**2-4 (a,b):**
mean = 41.2, median = 36.

**2-3 (e,f,g) and quartiles:**
range = 7, variance = 3.73, s = 1.93, lower quartile = 2, upper quartile = 4.

All units are children, except for variance which is children squared.

*(Note: some people calculate quartiles slightly differently.)*

**2-4 (e,f,g) and quartiles:**
range = 96, variance = 609.2, s = 24.7, lower quartile = 29, upper quartile = 44.

All units are hours, except for variance which is hours squared.

*(Note: some people calculate quartiles slightly differently.)*

(b) 100*99*98/(3*2*1) = 161,700.

**3-5:**
(a) 1/5; (b) 1/10; (c) 3/10; (d) 1/20.

**3-9:**
(a) 1/24; (b) 1/6.

**3-11:**
0.0711.

**3-12:**
63/115 = 0.5478.

**3-13:**
6/13 = 0.4615.

**3-14:**
(a) 0.05; (b) 0.90; (c) 0.9895; (d) 0.0105; (e) 0.10; (f) 0.8182.

**3-15:**
0.64.

**3-16:**
0.824.

**3-17:**
0.659.

(b and c)

Sample | mean -------------- 3,3 | 3 3,4 | 3.5 3,5 | 4 4,3 | 3.5 4,4 | 4 4,5 | 4.5 5,3 | 4 5,4 | 4.5 5,5 | 5 -------------

(d) The mean of the sampling distribution is 4 = the mean of population.

The variance of the sampling distribution is 1/3 = (2/3)/2.

**5-2a:**
P(X=5) = 0.2007, P(X=6) = 0.2508, P(X=7) = 0.2150, P(X=5,6,or 7) = 0.6665.

**5-3:**
(a) P(X < 3) = 0.1247, (b) P(X=5) = 0.1755,
(c) P(X > 6) = 0.2378, (d) P(X=2 or X=3) = 0.2246.

**5-4:**
P(X=1) = 0.0284.
If this person were an average laboratory chemist,
the chance of doing so poorly is fairly small.
However, the student is probably not as experienced as the population
for whom the 70% success rate is figured.
The student needs a lot more practice!

**5-7:**
Exact binomial with n=200 and p=0.02
(or approximate Poisson with mu = 4).

(a) P(X <= 10) = 0.9975 (0.9972)
(b) P(X=0) = 0.0176 (0.0183)

(c) P(X > 4) = 0.3712 (0.3712)
(d) P(X=4) = 0.1973 (0.1954)

**5-8:**
(a) P(40 < X < 48) = 0.5763
(b) P(X < 42) = 0.3446
(c) P(X > 45) = 0.4207
(d) 35.8 to 52.2
(e) z = -1.20, P(X < 38) = 0.1150
(The NFL needs place kickers too!)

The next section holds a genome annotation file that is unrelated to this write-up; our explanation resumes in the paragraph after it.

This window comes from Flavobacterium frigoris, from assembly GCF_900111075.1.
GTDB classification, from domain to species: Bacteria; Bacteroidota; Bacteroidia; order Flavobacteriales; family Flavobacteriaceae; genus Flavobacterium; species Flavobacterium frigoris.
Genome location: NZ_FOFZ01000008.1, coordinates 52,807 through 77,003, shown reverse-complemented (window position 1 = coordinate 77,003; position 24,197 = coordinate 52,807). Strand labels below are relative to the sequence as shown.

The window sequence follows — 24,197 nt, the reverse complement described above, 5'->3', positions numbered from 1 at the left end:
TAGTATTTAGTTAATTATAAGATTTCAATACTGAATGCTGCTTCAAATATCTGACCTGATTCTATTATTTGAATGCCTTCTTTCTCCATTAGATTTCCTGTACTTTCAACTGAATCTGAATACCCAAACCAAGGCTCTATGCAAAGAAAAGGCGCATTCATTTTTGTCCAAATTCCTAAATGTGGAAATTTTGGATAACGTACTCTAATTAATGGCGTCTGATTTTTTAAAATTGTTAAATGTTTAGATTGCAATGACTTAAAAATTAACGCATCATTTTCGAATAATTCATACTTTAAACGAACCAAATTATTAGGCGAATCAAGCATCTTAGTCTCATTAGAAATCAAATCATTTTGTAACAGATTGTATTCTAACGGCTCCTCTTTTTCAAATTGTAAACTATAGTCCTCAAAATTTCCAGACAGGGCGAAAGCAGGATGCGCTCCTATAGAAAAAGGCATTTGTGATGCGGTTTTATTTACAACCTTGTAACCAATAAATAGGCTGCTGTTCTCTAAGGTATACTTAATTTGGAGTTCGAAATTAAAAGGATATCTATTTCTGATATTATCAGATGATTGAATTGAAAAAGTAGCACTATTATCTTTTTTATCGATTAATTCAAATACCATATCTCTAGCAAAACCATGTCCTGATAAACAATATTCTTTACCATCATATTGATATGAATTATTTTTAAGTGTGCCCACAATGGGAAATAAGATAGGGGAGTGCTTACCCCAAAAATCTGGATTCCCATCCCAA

** 5-9:**
(a) P(42 < x-bar < 46) = 0.7941
(b) P(x-bar < 40) = 0.0057
(c) P(x-bar > 48) = 0.0057
(d) P(40.9 < x-bar < 47.1) = 0.95
(e) z = -3.79, P(x-bar < 38) = 0.0001, yes this is unusual.

**5-10:**
(a) P(96 < X < 104) = 0.2249
(b) P(X < 88) = 0.1957
(c) P(X > 115) = 0.1420
(d) P(X < 123.0) = 0.95
(e) P(X > 77.0) = 0.95
(f) P(72.6 < X < 127.4) = 0.95

**5-11:**
(a) P(X=1) = 0.0914
(b) P(X < 4) = 0.6472 (both exact binomial and Poisson approximation).
(c) P(4 <= X <= 12) = 0.8416 (exact) or 0.8437 (normal approximation).

**5-12:**
Assuming the population of monkeys is much larger than the 25 selected, this is a binomial problem.
The normal approximation is useful.

Exact answer: P(15 <= X <= 20) = 0.5738.

Normal approximation: P(15 <= X <= 20) = 0.5957.

(Notice that 25*0.2 = 5, so the normal approximation is just barely accepatable.)

xbar=322 s=101 n=25 a)90%CI for u = 322 +- (t)SE t (24 dF, 90%) = 1.711 CI = [287.4,356.6]

b)CI using z and sigma = [289.1,354.9]

c)From a, we are 95% confident that u lies in [287.4,356.6]. This does NOT mean that the probability that u is in that interval is .95 . u is a constant and not a variable, and thus we cannot put a probability on it. Confidence is an "after the fact" statement, whereas probability is a "before the fact" statement.

d)sample size to estimate u within +-5 on a 95% CI: Then z*SE=5=z*sigma/sqrt(n) -> 1.96*100/sqrt(n)=5 -> n=1537

**6-2:** (Leo Rebholz)

a) x-bar is an unbiased point estimate of u, since mean(xbar)=u s^2 is an unbiased point estimate of sigma^2 xbar=49 s^2=25

b)CI= [45.16,52.84]

**6-4:** (Leo Rebholz)

a)[10.07,74.32]

b)(s1)^2= (30.61)^2, (s2)^2= (12.61)^2

[.26 < sigma1/sigma2 < 91.64]

**6-5:** (Leo Rebholz)

a)[-4.61,-1.39]

b)95% ci for sigma=[3.78,5.61]

**6-7:** (Leo Rebholz)

a)[1.3,2.2]

b)like a one-population interval

c)standard deviation and dF

**6-8:** (Leo Rebholz)